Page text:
Our November Editor’s Choice article raises the question of whether the culling of badgers could increase the risk of TB spread in cattle, as badgers in culled areas travel further. Associate Editor, Andrew Park, looks at context and management implications of Ham et al.’s recent findings.

Bovine tuberculosis (TB) is an important livestock disease in the UK, where it has been increasing since the 1990s and was recently found to affect more than 1 in 20 herds in England. Part of the challenge of eradicating the causative agent, Mycobacterium bovis, is that M. bovis is a generalist pathogen with wildlife hosts capable of introducing or reintroducing infection to cattle herds. In the UK, the European badger (Meles meles) has been estimated to be responsible for over 5% of such introductions in high TB incidence areas. Following these introductions, infection is then amplified by cattle-to-cattle transmission.

 

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Badger culling had been introduced to prevent the spread of TB in cattle. Photo: Cally Ham

Badger culling has been implemented in an attempt to reduce the incidence of TB in cattle. In principle, culling may both reduce the prevalence of disease in wildlife hosts and reduce the contact rates between infected badgers and uninfected cattle herds. However, culling has produced equivocal results as a TB control policy. In some cases, it has been associated with increases in the numbers of suspected or confirmed TB herds.

Badger culling-related increases of TB incidence in cattle are thought to operate by changes in badger behaviour. At low densities following culls, badgers have exhibited increased home range size and overlap, leading to the ‘perturbation hypothesis’ whereby culling actually increases both transmission between badgers and contact rates with cattle. However, the hypothesis has suffered from the lack of before, during and after-cull data on individual movement of badgers. This Editor’s Choice study by Ham et al. provides just that fine-scale data using GPS collars on badgers living inside a cull zone, as well as comparative data on badgers in unculled areas.

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A badger is fitted with a GPS collar. Data from these collars enabled the authors to assess the badgers’ activity and range sizes. Photo: Seth Jackson and Rosie Woodroffe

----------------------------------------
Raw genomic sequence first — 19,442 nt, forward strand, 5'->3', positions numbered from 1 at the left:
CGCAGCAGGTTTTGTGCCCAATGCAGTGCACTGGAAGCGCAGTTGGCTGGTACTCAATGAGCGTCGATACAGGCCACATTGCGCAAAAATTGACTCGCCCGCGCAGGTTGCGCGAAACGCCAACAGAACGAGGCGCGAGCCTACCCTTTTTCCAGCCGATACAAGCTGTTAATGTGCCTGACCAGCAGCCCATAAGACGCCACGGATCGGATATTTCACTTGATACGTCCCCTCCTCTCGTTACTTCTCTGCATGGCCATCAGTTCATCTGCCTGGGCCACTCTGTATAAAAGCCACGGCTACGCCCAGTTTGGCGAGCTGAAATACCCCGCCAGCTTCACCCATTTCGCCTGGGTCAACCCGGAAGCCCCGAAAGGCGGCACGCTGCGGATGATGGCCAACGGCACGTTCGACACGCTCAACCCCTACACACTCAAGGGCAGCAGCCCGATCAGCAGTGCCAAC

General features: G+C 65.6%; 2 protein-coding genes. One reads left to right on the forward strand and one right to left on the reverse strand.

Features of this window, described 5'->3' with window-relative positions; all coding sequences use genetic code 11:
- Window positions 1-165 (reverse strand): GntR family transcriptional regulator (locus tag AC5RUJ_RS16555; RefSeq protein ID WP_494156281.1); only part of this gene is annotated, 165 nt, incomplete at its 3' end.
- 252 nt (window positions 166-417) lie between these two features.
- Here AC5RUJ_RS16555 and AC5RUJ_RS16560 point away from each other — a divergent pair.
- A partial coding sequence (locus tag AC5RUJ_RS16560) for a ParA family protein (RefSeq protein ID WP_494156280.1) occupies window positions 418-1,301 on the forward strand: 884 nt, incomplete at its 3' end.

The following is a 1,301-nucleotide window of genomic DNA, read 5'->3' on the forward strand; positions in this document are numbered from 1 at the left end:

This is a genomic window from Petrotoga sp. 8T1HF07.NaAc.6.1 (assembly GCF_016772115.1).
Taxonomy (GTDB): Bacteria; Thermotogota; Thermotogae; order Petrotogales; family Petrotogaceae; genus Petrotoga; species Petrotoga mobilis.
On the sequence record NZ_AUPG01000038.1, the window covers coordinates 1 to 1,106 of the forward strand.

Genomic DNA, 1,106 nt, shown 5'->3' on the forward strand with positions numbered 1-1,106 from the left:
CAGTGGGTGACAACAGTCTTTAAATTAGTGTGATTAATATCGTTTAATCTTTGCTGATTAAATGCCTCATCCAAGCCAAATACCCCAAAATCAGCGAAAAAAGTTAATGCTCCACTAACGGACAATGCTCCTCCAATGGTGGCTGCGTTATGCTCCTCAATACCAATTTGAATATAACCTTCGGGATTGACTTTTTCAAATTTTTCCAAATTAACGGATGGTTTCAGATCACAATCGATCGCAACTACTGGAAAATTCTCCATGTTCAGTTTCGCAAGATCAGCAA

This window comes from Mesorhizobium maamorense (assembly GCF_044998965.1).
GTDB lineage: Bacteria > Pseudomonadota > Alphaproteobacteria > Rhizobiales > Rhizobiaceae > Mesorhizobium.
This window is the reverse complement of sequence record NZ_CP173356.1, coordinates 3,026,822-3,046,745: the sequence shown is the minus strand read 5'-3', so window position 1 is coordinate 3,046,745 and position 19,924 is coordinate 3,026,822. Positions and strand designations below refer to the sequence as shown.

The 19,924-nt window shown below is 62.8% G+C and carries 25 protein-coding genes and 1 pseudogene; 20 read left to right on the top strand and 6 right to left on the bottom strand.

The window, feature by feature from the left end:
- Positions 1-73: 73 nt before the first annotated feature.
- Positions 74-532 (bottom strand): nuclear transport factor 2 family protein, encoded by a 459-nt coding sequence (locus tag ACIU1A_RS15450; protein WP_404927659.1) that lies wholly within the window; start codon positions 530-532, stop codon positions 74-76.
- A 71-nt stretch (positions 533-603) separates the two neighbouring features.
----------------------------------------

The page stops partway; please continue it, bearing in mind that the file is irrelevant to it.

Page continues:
The authors found that culling was associated with a 61% increase in monthly home range size and that these nocturnal animals were less active at night, to the tune of around 90 minutes – meaning they were travelling further and faster than their counterparts in unculled areas. These effects were observed during culls and persisted after the culls had ended. Activity levels were predicted to drop as the need to forage above ground for food is reduced by culling, which leads to less competition for resources. The authors note that reduced nocturnal activity of badgers may negatively impact shooting-based control strategies, augmented by the fact that badgers surviving a cull are likely to have a less ‘bold’ behavioural phenotype than their culled counterparts.

In terms of M. bovis transmission, badgers in cull zones visited an average of 45% more fields and showed a 20-fold increase in the odds of trespassing into neighbouring badger territories – increasing both inter- and intra-specific transmission potential. Collectively, these analyses demonstrate the challenges that badger behaviour poses to the control of TB and adds to the disease ecology literature on reasons for cull failures, which include failure to reduce population sizes significantly and demographic booms following culls.

Read the open access Editor’s Choice article, Effect of culling on individual badger Meles meles behaviour: Potential implications for bovine tuberculosis transmission in issue 56:11 of Journal of Applied Ecology.